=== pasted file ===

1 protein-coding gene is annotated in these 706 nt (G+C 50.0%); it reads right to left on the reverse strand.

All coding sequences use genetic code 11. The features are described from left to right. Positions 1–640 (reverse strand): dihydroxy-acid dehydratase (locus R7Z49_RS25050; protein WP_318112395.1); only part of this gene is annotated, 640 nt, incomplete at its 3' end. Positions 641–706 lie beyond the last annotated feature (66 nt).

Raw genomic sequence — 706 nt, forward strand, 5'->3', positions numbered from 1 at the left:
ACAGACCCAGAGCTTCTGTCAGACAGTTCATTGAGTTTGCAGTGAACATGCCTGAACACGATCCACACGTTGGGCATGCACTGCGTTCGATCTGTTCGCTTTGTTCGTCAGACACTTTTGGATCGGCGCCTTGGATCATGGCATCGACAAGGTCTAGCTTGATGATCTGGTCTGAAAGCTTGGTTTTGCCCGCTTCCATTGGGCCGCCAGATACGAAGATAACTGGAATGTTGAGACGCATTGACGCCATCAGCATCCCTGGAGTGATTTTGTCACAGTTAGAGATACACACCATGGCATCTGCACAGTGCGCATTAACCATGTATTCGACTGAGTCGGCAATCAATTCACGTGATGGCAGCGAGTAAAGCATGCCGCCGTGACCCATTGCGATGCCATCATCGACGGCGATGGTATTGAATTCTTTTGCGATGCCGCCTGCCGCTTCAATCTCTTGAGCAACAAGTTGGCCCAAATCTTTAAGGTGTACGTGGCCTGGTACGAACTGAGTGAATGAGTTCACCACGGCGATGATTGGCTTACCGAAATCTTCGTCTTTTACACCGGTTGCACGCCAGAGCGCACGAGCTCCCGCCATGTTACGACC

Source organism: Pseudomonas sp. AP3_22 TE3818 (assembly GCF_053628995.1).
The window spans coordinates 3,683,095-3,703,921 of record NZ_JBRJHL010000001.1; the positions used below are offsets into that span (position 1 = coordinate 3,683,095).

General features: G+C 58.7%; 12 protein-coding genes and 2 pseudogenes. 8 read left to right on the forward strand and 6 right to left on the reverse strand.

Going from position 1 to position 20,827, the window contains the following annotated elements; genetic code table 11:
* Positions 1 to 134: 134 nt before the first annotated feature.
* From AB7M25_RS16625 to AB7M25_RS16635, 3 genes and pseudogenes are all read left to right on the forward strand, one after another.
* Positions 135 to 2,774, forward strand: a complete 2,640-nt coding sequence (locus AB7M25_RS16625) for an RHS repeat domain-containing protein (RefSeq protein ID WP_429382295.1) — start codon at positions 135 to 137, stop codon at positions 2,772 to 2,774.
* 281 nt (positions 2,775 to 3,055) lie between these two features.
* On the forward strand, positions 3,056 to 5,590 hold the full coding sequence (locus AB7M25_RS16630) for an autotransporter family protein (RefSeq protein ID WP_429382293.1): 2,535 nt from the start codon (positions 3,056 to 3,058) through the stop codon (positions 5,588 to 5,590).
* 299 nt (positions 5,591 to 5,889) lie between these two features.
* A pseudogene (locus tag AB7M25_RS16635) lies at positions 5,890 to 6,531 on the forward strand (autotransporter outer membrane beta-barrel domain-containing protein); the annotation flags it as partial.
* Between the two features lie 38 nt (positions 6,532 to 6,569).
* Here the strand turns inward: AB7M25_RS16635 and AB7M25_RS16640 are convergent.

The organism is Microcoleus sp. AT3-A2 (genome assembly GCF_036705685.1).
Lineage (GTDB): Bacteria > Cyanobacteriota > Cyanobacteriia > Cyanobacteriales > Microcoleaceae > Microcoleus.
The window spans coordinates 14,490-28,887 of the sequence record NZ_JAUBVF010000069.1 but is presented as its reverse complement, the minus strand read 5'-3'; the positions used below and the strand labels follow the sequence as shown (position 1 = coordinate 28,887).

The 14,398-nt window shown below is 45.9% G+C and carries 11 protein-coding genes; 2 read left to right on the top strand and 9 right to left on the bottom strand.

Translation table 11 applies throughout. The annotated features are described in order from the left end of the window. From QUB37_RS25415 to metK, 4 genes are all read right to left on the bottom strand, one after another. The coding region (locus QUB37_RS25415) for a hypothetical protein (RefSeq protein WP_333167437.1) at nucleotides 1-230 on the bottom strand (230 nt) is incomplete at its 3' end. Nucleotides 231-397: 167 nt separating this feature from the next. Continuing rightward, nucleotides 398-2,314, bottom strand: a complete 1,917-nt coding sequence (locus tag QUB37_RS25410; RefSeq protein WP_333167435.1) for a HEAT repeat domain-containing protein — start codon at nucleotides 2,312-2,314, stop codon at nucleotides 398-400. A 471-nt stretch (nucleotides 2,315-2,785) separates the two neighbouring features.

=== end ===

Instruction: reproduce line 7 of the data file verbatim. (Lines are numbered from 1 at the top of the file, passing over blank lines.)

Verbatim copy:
General features: G+C 58.7%; 12 protein-coding genes and 2 pseudogenes. 8 read left to right on the forward strand and 6 right to left on the reverse strand.